Do we seek suffering? – Part 1 (Phil. 3:10)

            It seems that the statement is made at some point in most conversations about suffering, especially among American Christians. It is usually well intended and sounds like an appropriate thing to say in response to suffering for the name of Jesus. “Well, of course, the Christian is not called to seek suffering. . .” But the more I think about that statement, the more uncomfortable I become. Is that true? Are we not to seek suffering? And if that is the case, then why do so many of my heroes in the Bible and in history suffer for their faith? Why does the Bible have so much to say about suffering if my experience of the Christian life can safely avoid it? Is it normal to be a serious Christian and not suffer? And what do I do if God is calling me to a course that will almost certainly result in my suffering to some degree?

            Because of these questions and because of the importance of the topic of suffering, I am going to spend the next several posts exploring what I see to be problems with this statement. The goal is to arrive at a solid perspective on suffering that makes me more useful to Jesus.

“Well, of course, the Christian is not called to seek out suffering . . .”

PROBLEM #1

“Can you support that statement with Scripture?”

The first reaction to this statement may be to agree with it and let the conversation move on, but as discerning followers of Jesus, we must respond to these types of statements with at least a small challenge.

“That’s an interesting idea. Can you support that statement with Scripture?” Scripture is the place where all disciples of Jesus find a common foundation. Does a given theological position, or a faith practice find solid support in the word of God?

When I think about the fact that Jesus Christ was acutely aware of His appointed suffering on the cross from the beginning of His ministry and had, in fact, been sent to earth for the express purpose of suffering and dying on the cross, I seriously wonder if I can support the statement above. My entire salvation depends upon Jesus seeking suffering. Jesus’ mission could only be accomplished if He suffered and died on the cross. Where does the Lord Jesus tell His disciples that they are not to seek out suffering? Chapter and verse, please.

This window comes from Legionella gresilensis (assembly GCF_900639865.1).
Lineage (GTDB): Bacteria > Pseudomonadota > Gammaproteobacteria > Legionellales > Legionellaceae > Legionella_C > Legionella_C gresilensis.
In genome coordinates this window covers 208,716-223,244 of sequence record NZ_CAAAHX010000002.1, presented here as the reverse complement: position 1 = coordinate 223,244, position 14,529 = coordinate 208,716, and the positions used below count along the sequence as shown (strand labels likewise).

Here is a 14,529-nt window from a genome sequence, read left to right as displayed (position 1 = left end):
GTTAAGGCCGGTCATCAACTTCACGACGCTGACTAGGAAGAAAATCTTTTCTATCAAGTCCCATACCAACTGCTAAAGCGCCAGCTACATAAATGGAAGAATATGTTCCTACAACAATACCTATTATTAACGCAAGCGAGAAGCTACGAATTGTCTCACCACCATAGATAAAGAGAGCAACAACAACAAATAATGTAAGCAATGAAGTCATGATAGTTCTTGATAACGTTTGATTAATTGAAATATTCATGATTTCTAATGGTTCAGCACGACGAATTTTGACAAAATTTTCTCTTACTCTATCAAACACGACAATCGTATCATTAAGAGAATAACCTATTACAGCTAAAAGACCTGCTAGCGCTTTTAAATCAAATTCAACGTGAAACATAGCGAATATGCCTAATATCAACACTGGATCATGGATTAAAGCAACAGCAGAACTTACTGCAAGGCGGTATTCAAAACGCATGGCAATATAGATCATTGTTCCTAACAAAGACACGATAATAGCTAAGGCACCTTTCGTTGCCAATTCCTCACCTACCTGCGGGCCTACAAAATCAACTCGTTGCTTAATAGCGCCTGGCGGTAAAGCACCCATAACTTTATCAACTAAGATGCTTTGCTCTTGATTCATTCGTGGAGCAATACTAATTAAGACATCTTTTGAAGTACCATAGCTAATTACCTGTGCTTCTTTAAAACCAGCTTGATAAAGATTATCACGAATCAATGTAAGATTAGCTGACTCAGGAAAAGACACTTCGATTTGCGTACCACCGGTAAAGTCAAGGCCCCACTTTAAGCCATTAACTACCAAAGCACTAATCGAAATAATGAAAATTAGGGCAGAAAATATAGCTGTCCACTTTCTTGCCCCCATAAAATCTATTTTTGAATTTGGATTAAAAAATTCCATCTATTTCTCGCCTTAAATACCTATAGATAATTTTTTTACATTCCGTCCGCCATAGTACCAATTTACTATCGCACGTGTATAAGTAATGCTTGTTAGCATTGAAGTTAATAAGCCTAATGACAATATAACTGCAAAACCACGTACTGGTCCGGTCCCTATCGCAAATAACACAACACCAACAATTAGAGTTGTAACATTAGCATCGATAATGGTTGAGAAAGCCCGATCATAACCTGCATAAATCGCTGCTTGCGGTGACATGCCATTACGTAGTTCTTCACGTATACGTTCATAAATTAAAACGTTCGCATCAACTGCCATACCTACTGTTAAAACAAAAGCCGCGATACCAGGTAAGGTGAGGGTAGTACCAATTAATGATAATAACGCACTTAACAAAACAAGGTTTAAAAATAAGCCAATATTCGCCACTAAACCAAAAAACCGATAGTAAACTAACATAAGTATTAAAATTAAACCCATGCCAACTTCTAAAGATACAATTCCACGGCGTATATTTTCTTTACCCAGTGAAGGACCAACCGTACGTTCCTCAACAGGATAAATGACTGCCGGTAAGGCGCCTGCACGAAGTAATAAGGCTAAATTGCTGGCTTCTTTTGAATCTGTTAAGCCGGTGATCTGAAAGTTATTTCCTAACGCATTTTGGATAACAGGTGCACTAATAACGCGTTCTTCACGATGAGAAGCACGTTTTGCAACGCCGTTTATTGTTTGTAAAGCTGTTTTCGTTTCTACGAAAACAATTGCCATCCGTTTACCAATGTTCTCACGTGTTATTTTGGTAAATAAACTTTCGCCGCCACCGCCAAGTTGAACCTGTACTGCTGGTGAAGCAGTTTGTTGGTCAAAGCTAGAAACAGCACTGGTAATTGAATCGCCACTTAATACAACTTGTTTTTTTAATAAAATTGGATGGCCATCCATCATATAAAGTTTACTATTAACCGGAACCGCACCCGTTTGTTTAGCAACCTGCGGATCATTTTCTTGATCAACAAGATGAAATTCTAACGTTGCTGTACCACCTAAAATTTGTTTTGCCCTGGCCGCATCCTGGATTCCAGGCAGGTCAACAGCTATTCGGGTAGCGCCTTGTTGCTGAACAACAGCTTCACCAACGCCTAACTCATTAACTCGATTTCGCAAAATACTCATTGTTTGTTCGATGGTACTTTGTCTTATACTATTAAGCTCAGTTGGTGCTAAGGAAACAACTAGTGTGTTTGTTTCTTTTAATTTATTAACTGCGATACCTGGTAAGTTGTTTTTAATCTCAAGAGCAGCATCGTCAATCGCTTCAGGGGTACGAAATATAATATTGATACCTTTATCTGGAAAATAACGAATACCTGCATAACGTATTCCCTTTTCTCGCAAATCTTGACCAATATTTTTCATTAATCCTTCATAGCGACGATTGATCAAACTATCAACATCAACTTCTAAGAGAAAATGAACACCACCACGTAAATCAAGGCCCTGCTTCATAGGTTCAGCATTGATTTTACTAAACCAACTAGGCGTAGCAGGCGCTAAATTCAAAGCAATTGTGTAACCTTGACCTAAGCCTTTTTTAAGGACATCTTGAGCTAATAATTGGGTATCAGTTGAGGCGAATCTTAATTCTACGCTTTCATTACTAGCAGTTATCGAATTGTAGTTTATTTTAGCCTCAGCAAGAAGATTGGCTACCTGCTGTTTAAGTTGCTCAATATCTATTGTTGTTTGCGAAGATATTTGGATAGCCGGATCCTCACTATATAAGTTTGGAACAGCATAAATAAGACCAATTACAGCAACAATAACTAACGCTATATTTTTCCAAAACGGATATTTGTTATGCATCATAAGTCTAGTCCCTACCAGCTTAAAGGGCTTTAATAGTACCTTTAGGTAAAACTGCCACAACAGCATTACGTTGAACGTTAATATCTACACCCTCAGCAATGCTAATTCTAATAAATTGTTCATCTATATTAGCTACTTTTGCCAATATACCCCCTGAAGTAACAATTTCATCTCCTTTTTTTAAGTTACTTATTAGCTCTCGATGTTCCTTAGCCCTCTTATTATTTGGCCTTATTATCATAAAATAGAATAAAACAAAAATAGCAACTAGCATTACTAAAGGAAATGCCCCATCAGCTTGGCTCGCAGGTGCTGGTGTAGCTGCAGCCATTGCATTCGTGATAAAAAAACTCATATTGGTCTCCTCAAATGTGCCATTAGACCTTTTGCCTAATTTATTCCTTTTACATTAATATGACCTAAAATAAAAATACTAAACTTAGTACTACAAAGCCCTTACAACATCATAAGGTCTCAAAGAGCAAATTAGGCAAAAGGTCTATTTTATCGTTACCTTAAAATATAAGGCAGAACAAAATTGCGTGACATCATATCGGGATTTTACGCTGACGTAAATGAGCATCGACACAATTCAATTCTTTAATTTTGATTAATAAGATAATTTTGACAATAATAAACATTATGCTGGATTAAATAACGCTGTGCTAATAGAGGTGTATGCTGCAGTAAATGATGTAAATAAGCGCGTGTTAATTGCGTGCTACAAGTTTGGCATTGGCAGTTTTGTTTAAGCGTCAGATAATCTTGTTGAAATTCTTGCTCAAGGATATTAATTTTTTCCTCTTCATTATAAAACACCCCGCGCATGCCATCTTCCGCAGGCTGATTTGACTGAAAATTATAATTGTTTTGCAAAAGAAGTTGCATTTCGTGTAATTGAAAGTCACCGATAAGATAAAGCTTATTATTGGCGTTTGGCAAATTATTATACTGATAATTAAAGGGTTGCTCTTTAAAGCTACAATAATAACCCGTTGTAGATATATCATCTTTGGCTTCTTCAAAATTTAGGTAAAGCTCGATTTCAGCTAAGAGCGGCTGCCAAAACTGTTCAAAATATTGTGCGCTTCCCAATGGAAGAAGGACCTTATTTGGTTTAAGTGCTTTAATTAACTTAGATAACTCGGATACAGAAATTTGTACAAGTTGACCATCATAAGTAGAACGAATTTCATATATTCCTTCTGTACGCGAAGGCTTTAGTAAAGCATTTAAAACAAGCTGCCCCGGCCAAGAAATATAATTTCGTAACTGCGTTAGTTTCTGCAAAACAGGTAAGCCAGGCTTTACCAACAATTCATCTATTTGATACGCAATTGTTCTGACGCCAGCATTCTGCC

What about Paul? Paul intentionally did things that provoked persecution and inevitably resulted in his suffering. In Philippi he cast out a demon that ended the merchants’ revenue with the slave girl. He must have known that this was going to result in his being punished and his suffering.

Paul continued his way to Jerusalem knowing that conflict awaited him there (Acts 20-21). His own people pleaded with him to turn back and to change his plans, but Paul steadfastly refused even though he knew that he would suffer. Would Paul agree with the statement that the Christian does not seek out suffering?

And then there is Peter. Peter was warned repeatedly that, if he continued with his preaching about Jesus in Jerusalem, he was going to be severely punished (Acts 4-5), and yet he never even slowed down. If the Jewish or Roman authorities needed to punish someone for preaching about Jesus, Peter was not hard to find. Also, his first epistle has as its central theme the perseverance of the believer in the face of suffering for Christ. Would Peter say that the believer does not seek suffering?

            In the Old Testament, evil kings and false prophets warned the true prophets that, if they did not silence their prophecy or change their message, they would be punished, and the true prophets remained true to the message the LORD had given them to proclaim. For example, more than once, Jeremiah suffered for the message that he preached, but he would rather be punished with the stripes of men than fail to obey the LORD and deliver His message.

            So, while these heroes from Scripture may not have sought suffering, the prospect of suffering was not a factor in their decision-making. They sought to be obedient to the LORD, regardless. That is the view that the Scripture supports.

SDG rmb 1/5/2021

But let’s take a step back for a minute. Maybe the problem with the statement is the statement itself. That is, maybe we are saying what we mean in a clumsy way. My next post will explore that possibility in PROBLEM #2. rmb

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